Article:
Crisis Back, Migrants, Refugees Moved Off Lesbos: Another 125 Land

A migrant girl stands at the fence of the port of Thessaloniki, northern Greece, Monday, Sept. 2, 2019. (AP Photo/Giannis Papanikos)

In a kind of Sisyphus-like effect of losing while gaining, as Greece moved hundreds of refugees and migrants off the island of Lesbos to the mainland to relieve overcrowding in detention centers and camps, 125 more landed, the numbers picking up again.

A ship carrying 722 people docked in Thessaloniki on Sept. 2, said Kathimerini and media reports, with more set to arrive on Sept. 3, taking them off the island, another 300 set to be moved to the country’s second-largest city.

The asylum seekers are to be housed in facilities in Nea Kavala and other parts of the northern mainland. There are more than 22,700 on islands, sent there by human traffickers that Turkey lets operate during an essentially suspended swap deal with the European Union but with the New Democracy government saying asylum applications will be processed faster and those deemed ineligible will be returned to Turkey.

They had first gone there, fleeing war and strife and economic misery in their countries, primarily from the Middle East, in hopes of using Greece as a jumping off point to reach ore prosperous countries before the European Union shut its borders to them.

Greek officials said they wanted to move 1,400 people out of the overcrowded Moria camp on Lesbos where tensions have been growing in recent weeks and and a 15-year-old Afghan boy was stabbed to death amid frequent violence between ethnic groups and riot police.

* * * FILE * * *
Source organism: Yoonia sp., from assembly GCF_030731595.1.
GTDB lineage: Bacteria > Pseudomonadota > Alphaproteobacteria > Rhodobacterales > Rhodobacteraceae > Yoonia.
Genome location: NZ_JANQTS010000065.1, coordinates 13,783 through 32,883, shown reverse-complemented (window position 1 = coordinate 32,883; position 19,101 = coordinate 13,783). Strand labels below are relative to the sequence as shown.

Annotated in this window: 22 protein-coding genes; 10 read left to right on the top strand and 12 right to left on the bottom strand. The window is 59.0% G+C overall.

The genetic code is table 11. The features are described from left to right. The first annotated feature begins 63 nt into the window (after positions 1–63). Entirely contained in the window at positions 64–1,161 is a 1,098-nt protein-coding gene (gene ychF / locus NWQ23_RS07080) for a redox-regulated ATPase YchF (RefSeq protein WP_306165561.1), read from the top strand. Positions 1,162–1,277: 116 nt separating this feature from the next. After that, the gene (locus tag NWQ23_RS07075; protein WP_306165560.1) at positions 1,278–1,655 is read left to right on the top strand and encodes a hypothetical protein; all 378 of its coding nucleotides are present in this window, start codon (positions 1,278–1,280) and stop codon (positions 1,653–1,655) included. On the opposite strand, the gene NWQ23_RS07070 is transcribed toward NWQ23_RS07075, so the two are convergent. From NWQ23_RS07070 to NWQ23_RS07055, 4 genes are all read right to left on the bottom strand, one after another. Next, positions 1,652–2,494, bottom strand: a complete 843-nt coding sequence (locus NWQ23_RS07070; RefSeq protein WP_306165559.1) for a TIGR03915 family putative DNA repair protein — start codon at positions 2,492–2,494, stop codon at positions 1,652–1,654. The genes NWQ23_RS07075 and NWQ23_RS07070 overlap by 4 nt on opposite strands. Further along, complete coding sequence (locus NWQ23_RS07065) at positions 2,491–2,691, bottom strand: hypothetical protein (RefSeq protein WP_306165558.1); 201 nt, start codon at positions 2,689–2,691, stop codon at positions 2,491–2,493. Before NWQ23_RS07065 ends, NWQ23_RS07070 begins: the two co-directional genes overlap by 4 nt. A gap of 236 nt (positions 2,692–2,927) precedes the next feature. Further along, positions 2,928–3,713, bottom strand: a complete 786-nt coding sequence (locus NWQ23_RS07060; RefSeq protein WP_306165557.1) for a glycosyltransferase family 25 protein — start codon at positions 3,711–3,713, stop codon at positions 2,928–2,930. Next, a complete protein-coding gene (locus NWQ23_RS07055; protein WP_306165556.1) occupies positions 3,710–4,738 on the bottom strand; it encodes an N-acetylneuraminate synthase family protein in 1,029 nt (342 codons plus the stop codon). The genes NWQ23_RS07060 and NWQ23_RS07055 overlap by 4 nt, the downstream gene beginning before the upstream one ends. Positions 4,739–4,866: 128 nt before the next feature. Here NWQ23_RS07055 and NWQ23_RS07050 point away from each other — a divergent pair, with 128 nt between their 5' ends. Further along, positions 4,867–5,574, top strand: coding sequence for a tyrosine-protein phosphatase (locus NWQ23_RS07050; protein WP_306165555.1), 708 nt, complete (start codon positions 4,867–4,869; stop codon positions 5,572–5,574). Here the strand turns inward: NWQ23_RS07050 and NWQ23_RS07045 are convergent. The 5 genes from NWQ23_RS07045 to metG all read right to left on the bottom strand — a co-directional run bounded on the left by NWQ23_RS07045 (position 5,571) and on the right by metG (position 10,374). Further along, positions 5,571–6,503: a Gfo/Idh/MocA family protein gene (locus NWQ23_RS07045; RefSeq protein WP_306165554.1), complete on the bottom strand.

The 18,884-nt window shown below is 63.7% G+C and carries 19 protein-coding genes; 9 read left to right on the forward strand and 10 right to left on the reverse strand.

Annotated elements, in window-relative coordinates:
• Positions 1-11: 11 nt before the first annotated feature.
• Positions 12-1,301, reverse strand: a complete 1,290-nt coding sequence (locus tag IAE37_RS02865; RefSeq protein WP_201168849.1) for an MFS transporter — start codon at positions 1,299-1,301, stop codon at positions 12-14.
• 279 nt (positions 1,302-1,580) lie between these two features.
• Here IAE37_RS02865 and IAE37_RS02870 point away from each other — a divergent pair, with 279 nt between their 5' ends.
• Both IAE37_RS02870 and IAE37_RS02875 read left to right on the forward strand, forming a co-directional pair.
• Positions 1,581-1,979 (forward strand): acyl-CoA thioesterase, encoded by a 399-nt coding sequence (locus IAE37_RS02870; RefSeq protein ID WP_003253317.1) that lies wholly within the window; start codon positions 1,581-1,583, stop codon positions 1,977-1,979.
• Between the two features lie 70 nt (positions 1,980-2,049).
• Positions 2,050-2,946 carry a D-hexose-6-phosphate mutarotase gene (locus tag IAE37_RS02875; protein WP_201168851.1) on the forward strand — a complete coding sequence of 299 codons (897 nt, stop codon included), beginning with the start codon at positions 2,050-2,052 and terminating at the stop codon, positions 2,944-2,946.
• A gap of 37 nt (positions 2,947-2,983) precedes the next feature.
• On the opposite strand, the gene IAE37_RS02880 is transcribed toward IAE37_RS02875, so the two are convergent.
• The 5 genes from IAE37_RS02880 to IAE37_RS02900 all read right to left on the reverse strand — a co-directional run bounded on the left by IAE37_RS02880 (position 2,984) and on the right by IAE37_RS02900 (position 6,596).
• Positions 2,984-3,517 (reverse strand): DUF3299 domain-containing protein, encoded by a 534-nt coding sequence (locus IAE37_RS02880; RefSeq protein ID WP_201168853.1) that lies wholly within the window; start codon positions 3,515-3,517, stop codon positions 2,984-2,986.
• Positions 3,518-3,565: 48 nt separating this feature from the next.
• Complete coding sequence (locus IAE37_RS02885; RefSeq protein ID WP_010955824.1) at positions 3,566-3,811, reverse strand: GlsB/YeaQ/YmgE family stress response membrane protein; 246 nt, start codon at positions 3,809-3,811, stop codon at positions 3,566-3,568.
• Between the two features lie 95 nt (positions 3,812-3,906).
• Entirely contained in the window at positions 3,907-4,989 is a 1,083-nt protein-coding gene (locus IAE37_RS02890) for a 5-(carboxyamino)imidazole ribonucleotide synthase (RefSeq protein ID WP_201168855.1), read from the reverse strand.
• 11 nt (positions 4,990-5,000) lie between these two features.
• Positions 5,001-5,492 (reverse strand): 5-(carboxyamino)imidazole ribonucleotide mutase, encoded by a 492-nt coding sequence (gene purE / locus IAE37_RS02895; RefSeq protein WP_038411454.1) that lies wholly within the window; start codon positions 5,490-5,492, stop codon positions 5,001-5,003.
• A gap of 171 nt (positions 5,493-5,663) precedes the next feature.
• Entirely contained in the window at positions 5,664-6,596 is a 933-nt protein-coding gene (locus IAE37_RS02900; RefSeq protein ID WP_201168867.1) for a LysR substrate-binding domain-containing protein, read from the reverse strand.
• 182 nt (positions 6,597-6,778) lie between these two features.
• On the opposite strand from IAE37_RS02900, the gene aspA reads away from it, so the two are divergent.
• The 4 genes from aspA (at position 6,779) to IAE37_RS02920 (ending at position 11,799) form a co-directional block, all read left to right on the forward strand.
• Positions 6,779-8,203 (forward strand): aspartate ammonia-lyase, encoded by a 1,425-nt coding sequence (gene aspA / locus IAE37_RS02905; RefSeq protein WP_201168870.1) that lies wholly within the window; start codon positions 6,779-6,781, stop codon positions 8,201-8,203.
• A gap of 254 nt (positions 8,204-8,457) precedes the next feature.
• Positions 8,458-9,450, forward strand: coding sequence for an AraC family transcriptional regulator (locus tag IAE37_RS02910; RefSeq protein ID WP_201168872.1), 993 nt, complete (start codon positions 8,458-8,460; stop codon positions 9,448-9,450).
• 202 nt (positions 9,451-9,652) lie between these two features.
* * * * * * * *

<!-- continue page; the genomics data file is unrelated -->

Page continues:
The facility has been housing more than 10,000 people, nearly four times its maximum capacity and had been called “the worst in the world” by the BBC on a visit when Greece was under the rule of the deposed Radical Left SYRIZA.

More transfers are expected although it technically violates terms of the swap deal with Turkey, with worries that Turkish President Recep Tayyip Erdogan, at odds with the EU over his country’s drilling for energy off Cyprus, will flood Greek islands with more.

The next transfers are scheduled to come from other islands, the paper said, most likely from Samos, where conditions at the Vathy facility are said to be even worse than Moria, or from Chios after SYRIZA ignored entreaties from island officials for help.

The relocation of migrants from island camps is one of a series of emergency measures decided on by a government council following the arrival of more than 500 people on Aug. 29, the largest number in one day since the peak of the refugee crisis in 2016, the new government of Prime Minister Kyriakos Mitsotakis acting quickly, unlike SYRIZA.

In addition to relocations from the islands, border patrols will be stepped up at sea and on the border with Turkey near the perilous Evros River, and police presence will be increased at camps and centers on the islands and mainland, with Greece dealing with more than 75,000 refugees and migrants after the EU closed its borders to them.

The government also said there no longer be appeals allowed for denied asylum applications, sending some of those rejected into hiding and human rights groups accusing Greece of breaking the laws of the country and the EU, but they were ignored.